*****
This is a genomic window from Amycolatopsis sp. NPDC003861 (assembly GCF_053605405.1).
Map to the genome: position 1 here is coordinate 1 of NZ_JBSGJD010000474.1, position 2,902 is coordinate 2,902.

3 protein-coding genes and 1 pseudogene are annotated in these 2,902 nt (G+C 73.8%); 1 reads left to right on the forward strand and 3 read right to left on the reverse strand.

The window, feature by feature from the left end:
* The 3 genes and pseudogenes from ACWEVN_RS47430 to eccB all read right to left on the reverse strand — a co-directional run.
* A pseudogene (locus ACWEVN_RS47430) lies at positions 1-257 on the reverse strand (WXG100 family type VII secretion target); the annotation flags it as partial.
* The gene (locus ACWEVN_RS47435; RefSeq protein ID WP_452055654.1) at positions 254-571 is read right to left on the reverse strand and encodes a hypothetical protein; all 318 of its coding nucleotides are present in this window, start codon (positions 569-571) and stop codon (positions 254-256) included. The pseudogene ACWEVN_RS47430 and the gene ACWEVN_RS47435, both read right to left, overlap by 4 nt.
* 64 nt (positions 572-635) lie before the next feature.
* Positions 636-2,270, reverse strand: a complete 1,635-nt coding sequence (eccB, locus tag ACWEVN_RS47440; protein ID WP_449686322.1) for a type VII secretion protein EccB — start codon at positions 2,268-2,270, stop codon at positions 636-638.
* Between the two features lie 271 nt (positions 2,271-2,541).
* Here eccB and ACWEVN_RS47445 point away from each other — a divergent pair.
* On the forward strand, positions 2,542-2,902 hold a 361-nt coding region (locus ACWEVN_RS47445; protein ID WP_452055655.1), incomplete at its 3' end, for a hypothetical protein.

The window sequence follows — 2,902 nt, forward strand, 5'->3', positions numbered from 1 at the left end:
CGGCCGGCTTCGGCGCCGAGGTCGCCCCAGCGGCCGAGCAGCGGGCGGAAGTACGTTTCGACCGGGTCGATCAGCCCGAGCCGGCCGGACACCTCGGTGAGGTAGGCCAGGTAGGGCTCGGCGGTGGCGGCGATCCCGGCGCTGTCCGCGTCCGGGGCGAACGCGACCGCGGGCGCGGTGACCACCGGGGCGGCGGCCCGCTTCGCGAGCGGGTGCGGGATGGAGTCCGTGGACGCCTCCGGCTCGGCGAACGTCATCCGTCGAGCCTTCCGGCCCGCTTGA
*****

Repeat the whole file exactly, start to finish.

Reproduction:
This is a genomic window from Amycolatopsis sp. NPDC003861 (assembly GCF_053605405.1).
Map to the genome: position 1 here is coordinate 1 of NZ_JBSGJD010000474.1, position 2,902 is coordinate 2,902.

3 protein-coding genes and 1 pseudogene are annotated in these 2,902 nt (G+C 73.8%); 1 reads left to right on the forward strand and 3 read right to left on the reverse strand.

The window, feature by feature from the left end:
* The 3 genes and pseudogenes from ACWEVN_RS47430 to eccB all read right to left on the reverse strand — a co-directional run.
* A pseudogene (locus ACWEVN_RS47430) lies at positions 1-257 on the reverse strand (WXG100 family type VII secretion target); the annotation flags it as partial.
* The gene (locus ACWEVN_RS47435; RefSeq protein ID WP_452055654.1) at positions 254-571 is read right to left on the reverse strand and encodes a hypothetical protein; all 318 of its coding nucleotides are present in this window, start codon (positions 569-571) and stop codon (positions 254-256) included. The pseudogene ACWEVN_RS47430 and the gene ACWEVN_RS47435, both read right to left, overlap by 4 nt.
* 64 nt (positions 572-635) lie before the next feature.
* Positions 636-2,270, reverse strand: a complete 1,635-nt coding sequence (eccB, locus tag ACWEVN_RS47440; protein ID WP_449686322.1) for a type VII secretion protein EccB — start codon at positions 2,268-2,270, stop codon at positions 636-638.
* Between the two features lie 271 nt (positions 2,271-2,541).
* Here eccB and ACWEVN_RS47445 point away from each other — a divergent pair.
* On the forward strand, positions 2,542-2,902 hold a 361-nt coding region (locus ACWEVN_RS47445; protein ID WP_452055655.1), incomplete at its 3' end, for a hypothetical protein.

The window sequence follows — 2,902 nt, forward strand, 5'->3', positions numbered from 1 at the left end:
CGGCCGGCTTCGGCGCCGAGGTCGCCCCAGCGGCCGAGCAGCGGGCGGAAGTACGTTTCGACCGGGTCGATCAGCCCGAGCCGGCCGGACACCTCGGTGAGGTAGGCCAGGTAGGGCTCGGCGGTGGCGGCGATCCCGGCGCTGTCCGCGTCCGGGGCGAACGCGACCGCGGGCGCGGTGACCACCGGGGCGGCGGCCCGCTTCGCGAGCGGGTGCGGGATGGAGTCCGTGGACGCCTCCGGCTCGGCGAACGTCATCCGTCGAGCCTTCCGGCCCGCTTGA